Part One: Arriving in Turkey


Ice in Indiana:

From Grand Rapids to O’Hare took six hours, and on the way exposed our caravan to near-lethal doses of automobile travel at its worst. Heavy snow, low visibility, and ice on the road surface caused several transport trucks to spin out, causing a traffic crunch that spanned Michigan City to the Illinois state line. We rarely climbed above five miles per hour the entire way, and that whole journey felt like wandering through limbo in Dante’s Inferno. Everything was a mass of diffuse red light, snowflakes, and endless cars moving not-very-fast-at-all. Luckily, the dam broke at the Illinois border and we could all breathe better again.

Chicago to Istanbul: Kissing the Capital

Turkish Airlines supplied us with a cornucopia of coping mechanisms for dealing with the ten hour flight. Basic pillow and blanket, blinders, and earplugs––all necessities, though I lost the earplugs early on. Slippers, free lip balm, and a tooth brush were also greatly appreciated since the plane was dry, stuffy, and a bit chilly. As for diversions, I stuck to the poetry of Pablo Neruda, by turns erotic, mournful, and radical. His many odes to absent lovers and haunted landscapes sent my mind back west over the Atlantic to the people––and especially one person––I left behind. One bit of verse, entitled “Entrance into Wood,” even managed to capture a sense of my position in the airplane over Europe:

With scarce my reason, with my fingers,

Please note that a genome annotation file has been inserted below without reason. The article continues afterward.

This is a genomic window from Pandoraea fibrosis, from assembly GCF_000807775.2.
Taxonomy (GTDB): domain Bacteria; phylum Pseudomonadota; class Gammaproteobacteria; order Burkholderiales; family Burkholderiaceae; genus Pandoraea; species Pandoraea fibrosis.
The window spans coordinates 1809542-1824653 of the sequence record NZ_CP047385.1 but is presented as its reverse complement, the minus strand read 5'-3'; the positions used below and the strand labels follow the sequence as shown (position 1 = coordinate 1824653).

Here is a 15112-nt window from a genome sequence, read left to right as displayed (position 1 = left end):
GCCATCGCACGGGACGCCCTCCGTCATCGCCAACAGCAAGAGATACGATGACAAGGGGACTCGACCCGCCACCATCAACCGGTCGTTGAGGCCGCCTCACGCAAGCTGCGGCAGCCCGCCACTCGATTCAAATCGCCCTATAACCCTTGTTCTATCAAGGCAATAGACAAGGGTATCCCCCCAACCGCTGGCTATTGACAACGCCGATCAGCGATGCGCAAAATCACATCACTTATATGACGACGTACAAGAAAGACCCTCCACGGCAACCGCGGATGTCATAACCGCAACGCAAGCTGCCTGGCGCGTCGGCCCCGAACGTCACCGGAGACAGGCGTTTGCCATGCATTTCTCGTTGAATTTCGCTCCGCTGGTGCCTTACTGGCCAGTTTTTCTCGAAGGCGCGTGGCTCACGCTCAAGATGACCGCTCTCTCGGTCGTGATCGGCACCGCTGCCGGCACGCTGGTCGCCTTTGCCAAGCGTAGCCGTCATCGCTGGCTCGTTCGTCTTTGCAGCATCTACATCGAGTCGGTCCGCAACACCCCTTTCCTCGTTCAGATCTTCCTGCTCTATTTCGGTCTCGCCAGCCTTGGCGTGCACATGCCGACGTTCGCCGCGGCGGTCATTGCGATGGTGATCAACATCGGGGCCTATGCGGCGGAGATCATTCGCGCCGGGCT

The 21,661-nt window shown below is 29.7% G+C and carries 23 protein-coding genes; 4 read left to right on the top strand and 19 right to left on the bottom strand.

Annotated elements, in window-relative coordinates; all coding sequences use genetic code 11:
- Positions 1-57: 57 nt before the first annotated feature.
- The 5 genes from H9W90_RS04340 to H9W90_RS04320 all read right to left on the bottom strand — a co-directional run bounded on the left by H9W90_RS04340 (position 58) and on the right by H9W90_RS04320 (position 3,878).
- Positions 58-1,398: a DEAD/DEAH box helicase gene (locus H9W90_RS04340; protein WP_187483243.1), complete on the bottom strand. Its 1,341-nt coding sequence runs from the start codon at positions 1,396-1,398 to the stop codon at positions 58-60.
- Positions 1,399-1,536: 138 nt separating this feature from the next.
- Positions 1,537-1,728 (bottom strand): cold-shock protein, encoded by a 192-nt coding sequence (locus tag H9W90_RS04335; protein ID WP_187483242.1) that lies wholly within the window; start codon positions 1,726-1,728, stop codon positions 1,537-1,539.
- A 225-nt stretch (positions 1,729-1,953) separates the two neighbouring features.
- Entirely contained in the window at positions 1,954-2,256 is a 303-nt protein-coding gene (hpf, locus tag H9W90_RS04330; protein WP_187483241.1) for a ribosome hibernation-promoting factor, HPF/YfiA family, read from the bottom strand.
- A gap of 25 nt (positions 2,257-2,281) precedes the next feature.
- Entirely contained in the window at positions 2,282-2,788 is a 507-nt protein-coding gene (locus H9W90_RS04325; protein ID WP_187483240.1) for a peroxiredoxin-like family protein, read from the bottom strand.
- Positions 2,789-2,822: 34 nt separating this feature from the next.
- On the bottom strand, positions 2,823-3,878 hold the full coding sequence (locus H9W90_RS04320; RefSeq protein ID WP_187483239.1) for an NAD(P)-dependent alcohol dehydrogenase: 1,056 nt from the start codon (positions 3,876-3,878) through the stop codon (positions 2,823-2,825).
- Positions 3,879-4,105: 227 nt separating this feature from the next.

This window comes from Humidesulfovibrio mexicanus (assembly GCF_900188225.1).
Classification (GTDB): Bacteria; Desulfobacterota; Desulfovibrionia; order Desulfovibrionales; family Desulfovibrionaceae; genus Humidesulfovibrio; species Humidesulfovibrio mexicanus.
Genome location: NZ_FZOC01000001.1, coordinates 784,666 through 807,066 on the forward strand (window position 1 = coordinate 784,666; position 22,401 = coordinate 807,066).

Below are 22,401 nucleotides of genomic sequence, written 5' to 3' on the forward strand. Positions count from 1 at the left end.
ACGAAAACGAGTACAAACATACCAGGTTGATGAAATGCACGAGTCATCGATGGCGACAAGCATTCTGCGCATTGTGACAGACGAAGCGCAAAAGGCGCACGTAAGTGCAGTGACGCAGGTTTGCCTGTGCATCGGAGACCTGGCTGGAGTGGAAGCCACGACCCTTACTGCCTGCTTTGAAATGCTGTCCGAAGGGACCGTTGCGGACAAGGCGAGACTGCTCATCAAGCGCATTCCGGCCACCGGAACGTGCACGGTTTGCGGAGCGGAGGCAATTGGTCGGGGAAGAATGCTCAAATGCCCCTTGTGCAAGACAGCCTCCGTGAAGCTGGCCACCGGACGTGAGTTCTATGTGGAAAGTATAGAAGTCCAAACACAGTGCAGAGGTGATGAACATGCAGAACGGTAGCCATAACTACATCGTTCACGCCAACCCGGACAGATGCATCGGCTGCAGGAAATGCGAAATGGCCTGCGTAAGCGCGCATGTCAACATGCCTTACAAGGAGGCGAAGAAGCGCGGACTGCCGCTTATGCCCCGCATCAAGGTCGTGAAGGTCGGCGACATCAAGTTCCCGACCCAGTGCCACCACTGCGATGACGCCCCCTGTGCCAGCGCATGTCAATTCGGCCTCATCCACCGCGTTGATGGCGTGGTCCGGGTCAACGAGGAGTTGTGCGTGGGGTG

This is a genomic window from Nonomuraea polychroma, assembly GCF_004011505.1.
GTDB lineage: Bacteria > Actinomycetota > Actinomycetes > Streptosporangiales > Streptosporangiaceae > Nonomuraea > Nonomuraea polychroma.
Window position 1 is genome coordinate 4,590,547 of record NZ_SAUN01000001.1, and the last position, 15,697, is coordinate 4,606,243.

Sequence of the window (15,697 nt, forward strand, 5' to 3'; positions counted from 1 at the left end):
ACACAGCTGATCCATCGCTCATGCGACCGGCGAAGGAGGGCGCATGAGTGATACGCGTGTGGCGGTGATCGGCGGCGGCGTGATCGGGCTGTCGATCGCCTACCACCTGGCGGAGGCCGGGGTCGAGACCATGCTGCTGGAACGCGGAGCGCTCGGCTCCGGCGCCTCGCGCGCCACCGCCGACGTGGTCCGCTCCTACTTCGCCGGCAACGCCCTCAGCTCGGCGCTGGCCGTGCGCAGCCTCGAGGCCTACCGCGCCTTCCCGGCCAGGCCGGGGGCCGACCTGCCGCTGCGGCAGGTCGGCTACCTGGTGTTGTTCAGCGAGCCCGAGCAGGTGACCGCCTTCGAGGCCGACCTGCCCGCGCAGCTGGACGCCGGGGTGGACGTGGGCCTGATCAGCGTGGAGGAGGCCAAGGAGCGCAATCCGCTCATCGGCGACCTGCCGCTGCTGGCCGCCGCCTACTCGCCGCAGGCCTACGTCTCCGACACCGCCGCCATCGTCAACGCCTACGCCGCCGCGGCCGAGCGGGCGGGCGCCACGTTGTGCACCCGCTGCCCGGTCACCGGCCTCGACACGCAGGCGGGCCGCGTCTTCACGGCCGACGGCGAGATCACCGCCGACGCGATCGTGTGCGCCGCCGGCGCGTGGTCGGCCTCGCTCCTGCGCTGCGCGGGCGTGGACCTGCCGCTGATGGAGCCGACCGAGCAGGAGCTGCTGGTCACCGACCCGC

with slow waters slow flooded,

I fall into the realm of forget-me-nots,

to a mourning air that clings,

to a forgotten room in ruins,

to a cluster of bitter clover

Note, however, that the last line is not a sidelong criticism of the food on the plane, which was tasty if unsurprisingly unimpressive.

It's bad photography, but also about the best view I was able to get of the largest city in Turkey.

It’s bad photography, but also about the best view I was able to get of the largest city in Turkey.

We arrived in Istanbul when it was already dark. Glitzy shopping centers were about all that stood out amidst the aggressive traffic. The Republic of Turkey has been going through a sustained real estate boom, a miniature version of the concrete eruptions of China. In some areas, more buildings than not were incomplete, sporting their own gigantic crane apparatus. I wasn’t able to see much at all before riding the bus out to Edirne.


End at Edirne:

Here is where the story ends for now. Because I have seen little, I have not much to say. We’ll rectify that after a more thorough, hopefully sunlit tour tomorrow. For now, good night.


2 responses to “Part One: Arriving in Turkey

  1. Thankful for a safe flight and drive to Chicago. Yesterday there was a 123 fatal car pile up on I-94 between Battle Creek and Kalamazoo. This morning Kelsey pulled off some type of 360 or more on 131 on her way to school for a day choir trip to Ann Arbor. It’s a mess. Tomorrow will 28 F, hopefully a bit of melting on the roads and a little safer traveling.


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